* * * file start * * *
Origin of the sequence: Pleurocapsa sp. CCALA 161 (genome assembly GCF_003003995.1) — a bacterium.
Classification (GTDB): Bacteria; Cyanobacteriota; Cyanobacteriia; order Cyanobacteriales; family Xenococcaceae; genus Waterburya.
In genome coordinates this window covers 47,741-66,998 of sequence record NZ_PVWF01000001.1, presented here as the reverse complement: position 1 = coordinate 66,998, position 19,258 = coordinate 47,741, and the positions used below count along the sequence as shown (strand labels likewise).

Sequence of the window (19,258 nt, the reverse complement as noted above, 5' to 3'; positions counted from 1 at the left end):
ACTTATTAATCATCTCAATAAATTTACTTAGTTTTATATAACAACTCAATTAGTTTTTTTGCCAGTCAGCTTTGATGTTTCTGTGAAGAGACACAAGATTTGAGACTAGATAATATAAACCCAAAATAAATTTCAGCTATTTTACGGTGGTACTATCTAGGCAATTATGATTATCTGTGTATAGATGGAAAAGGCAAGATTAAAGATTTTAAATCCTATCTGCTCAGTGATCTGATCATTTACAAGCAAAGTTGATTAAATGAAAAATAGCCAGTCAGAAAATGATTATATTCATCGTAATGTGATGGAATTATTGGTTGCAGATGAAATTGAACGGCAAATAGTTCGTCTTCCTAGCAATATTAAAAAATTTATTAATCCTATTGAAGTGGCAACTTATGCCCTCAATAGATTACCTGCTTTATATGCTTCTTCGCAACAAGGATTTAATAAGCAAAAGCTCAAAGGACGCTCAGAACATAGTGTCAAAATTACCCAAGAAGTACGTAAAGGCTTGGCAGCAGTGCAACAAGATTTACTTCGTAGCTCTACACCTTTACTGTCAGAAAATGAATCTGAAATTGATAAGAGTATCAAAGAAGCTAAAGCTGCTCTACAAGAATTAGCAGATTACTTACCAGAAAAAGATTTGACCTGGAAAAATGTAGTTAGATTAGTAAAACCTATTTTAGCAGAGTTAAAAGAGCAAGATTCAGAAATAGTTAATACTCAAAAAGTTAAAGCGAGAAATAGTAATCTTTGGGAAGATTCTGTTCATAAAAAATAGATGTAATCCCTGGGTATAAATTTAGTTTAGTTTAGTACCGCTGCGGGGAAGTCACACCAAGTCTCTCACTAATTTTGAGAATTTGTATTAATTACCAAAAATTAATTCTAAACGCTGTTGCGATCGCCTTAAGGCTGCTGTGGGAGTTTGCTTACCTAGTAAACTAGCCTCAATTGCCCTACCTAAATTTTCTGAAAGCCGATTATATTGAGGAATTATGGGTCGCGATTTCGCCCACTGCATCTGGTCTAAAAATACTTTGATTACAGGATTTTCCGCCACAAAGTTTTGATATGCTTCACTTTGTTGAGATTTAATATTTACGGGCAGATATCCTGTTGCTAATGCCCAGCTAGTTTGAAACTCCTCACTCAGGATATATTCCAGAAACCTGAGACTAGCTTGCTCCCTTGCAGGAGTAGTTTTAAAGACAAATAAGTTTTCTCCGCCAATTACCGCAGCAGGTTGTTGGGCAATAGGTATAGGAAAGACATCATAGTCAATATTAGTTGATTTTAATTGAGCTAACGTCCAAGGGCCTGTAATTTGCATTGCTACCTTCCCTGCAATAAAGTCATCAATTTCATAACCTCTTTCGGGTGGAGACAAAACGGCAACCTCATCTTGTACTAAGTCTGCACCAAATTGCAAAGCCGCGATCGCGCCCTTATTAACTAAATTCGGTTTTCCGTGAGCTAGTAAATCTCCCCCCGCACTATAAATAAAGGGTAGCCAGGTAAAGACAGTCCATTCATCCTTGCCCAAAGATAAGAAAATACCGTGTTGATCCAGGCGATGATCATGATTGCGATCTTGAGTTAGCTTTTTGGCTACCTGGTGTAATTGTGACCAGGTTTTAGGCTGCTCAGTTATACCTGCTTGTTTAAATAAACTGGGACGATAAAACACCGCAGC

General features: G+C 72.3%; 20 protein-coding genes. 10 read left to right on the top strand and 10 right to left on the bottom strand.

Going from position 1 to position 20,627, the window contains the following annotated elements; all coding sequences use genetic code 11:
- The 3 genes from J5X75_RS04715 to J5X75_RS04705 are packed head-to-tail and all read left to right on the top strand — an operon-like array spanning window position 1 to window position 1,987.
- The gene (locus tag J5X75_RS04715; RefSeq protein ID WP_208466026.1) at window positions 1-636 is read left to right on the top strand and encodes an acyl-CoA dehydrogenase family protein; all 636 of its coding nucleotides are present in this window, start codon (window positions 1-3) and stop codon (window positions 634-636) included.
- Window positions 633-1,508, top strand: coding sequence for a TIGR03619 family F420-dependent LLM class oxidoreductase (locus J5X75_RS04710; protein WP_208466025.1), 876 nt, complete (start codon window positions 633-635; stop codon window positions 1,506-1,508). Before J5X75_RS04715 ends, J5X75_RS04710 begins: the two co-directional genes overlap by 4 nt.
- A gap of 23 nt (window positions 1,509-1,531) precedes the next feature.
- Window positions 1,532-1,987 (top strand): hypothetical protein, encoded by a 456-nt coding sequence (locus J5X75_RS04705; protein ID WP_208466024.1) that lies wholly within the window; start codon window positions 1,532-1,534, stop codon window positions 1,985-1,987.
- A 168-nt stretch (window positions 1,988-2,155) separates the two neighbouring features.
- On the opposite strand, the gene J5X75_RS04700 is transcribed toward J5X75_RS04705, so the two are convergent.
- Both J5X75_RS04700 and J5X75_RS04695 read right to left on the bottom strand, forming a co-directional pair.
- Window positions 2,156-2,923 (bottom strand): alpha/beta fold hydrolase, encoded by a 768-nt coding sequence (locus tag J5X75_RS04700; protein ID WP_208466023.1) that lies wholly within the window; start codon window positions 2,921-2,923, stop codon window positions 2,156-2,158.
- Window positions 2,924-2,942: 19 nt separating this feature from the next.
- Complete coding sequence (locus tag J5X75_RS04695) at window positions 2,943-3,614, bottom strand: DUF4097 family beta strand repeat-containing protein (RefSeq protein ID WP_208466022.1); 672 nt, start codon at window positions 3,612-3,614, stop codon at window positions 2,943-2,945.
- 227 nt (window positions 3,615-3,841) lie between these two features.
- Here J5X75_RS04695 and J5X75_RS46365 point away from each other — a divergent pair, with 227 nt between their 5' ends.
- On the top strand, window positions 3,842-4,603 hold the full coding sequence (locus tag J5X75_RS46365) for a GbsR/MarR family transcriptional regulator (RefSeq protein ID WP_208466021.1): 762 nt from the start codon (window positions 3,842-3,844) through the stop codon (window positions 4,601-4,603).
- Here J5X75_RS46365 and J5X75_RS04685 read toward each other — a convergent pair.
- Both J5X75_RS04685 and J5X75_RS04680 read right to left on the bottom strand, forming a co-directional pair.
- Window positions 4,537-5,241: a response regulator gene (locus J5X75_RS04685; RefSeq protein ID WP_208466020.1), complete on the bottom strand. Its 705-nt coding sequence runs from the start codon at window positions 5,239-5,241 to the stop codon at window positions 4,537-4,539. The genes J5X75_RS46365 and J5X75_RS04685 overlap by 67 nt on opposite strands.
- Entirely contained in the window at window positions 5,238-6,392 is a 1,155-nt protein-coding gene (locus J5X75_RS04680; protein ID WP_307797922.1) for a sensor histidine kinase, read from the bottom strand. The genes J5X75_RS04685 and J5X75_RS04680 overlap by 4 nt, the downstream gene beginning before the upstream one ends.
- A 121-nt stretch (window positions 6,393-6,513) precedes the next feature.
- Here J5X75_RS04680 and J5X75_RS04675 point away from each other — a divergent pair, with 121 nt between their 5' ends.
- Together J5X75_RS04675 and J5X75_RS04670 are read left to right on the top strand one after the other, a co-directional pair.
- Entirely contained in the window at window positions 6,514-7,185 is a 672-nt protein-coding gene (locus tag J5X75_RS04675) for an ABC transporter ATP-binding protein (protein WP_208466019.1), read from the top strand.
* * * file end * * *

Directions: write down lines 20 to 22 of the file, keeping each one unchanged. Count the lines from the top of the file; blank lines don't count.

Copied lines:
- Here J5X75_RS04695 and J5X75_RS46365 point away from each other — a divergent pair, with 227 nt between their 5' ends.
- On the top strand, window positions 3,842-4,603 hold the full coding sequence (locus tag J5X75_RS46365) for a GbsR/MarR family transcriptional regulator (RefSeq protein ID WP_208466021.1): 762 nt from the start codon (window positions 3,842-3,844) through the stop codon (window positions 4,601-4,603).
- Here J5X75_RS46365 and J5X75_RS04685 read toward each other — a convergent pair.